In another similarity to HQ Trivia, the game will feature a host, which to further engage with their desired 13-to-18 year old audience is influencer Bdot. Winners who have answered all questions correctly will be entered into a sweepstakes for the chance of winning prizes such as the latest colorways for the Under Armour Curry 5 sneakers, as well as $10,000 in UA store credit and playoff tickets.

The app will be available until June 30 and the number of trivia games will depend on how many games the Warriors play in the playoffs. To promote the launch, Under Armour is tapping into Curry’s social channels as well as through NBA, the Warriors and its retail partner Foot Locker.

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data mobile

Badgley Mischka teams up with SAP to launch live NYFW app

Badgley Mischka SS18
Badgley Mischka SS18

American label Badgley Mischka is partnering with enterprise software company SAP to launch a live and interactive app for guests of their upcoming show at New York Fashion Week.

The partnership aims to highlight the evolving relationship between fashion and technology, and how designers rely on the latter to quickly understand and respond to consumer needs.

Available from today (February 9), the app will enable audience members to interact in real-time with the collection, as models walk down the runway. The app will feature details on each look as they come out, with users able to vote whether they ‘like’ or ‘love’ it. All data is relayed live to the designers backstage, and after the show will help inform production and design decisions.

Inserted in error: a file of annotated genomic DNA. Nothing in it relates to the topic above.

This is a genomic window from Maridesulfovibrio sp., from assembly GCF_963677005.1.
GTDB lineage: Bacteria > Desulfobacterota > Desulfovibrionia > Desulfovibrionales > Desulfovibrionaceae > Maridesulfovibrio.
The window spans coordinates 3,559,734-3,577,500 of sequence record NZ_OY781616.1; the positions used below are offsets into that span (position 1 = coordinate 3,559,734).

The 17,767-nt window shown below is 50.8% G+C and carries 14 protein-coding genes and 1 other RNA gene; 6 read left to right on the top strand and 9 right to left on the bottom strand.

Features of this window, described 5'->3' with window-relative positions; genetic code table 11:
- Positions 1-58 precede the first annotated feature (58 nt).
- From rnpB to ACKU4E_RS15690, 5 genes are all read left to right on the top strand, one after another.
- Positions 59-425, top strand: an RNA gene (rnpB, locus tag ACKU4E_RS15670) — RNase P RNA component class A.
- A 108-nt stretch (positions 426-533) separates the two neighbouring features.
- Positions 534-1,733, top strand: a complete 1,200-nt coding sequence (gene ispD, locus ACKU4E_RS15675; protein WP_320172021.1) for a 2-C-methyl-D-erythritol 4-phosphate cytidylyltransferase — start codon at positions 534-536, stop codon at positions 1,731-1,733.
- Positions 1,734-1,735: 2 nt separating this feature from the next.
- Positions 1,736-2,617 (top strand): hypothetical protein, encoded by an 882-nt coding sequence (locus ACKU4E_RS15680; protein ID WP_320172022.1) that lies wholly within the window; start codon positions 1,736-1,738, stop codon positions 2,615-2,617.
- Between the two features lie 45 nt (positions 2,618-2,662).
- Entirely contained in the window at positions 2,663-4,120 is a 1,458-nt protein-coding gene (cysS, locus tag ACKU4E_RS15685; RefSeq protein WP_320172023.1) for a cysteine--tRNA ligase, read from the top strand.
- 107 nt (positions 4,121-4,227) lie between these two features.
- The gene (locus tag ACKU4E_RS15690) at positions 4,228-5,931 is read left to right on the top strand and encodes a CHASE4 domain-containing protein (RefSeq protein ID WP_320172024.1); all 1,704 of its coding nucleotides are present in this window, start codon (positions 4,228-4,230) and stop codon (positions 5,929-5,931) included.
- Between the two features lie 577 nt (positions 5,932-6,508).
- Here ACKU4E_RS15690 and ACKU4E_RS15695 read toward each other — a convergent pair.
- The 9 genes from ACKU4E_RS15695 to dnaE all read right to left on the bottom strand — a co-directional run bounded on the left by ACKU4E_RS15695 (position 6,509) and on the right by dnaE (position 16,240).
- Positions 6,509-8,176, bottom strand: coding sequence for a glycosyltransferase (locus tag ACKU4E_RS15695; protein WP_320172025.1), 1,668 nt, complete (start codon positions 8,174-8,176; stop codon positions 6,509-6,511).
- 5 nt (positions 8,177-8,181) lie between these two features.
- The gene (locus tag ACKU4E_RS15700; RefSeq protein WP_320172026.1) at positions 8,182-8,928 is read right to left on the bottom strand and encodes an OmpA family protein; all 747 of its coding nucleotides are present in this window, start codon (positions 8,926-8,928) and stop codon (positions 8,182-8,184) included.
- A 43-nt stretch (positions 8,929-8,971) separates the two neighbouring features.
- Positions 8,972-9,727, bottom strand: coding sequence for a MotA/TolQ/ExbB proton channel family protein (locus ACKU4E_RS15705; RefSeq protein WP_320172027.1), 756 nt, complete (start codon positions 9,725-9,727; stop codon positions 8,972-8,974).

“Fashion is a fast-paced industry — not just during fashion week, but year-round,” said Mark Badgley, co-founder and designer of Badgley Mischka. “Through our work with SAP at New York Fashion Week, we are excited to be receiving real-time insights about our collection from industry insiders and consumers, which will ultimately help us bring these looks to market.”

Following the show on February 13, SAP will host a panel, titled “Demystifying Digital: The Future of Fashion Is Now”, which will discuss how the intersection between fashion and technology will help more effectively reach digitally-connected consumers.

“How brands connect and engage directly with consumers creates the greatest opportunity for business in the 21st century,” said Jen Morgan, executive board member of global customer operations at SAP. “SAP is at the center of helping companies meet this challenge, and we’re thrilled to partner with an iconic brand like Badgley Mischka to showcase how our innovations are shaping the future of retail and connecting businesses, consumers and designers alike.”

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social media

How brands used Instagram Stories during New York Fashion Week

Ralph Lauren on Instagram Stories
Ralph Lauren on Instagram Stories

Instagram Stories is the current darling of the fashion world, or so it seemed in New York this past week as each and every designer brand took to the platform alongside their runway shows.

Fashion week has long been a central part of the social media strategy for these businesses – a ripe opportunity to capture what’s being putting out into the world with their new collections and build noise around their brands accordingly.

Providing fans with a “first look” or a step “behind-the-scenes” is somewhat par for the course these days, however. Much like live-streaming is no longer newsworthy (though Instagram Live was also in heavy use this season), neither really is a glimpse backstage or front row – more par for the course.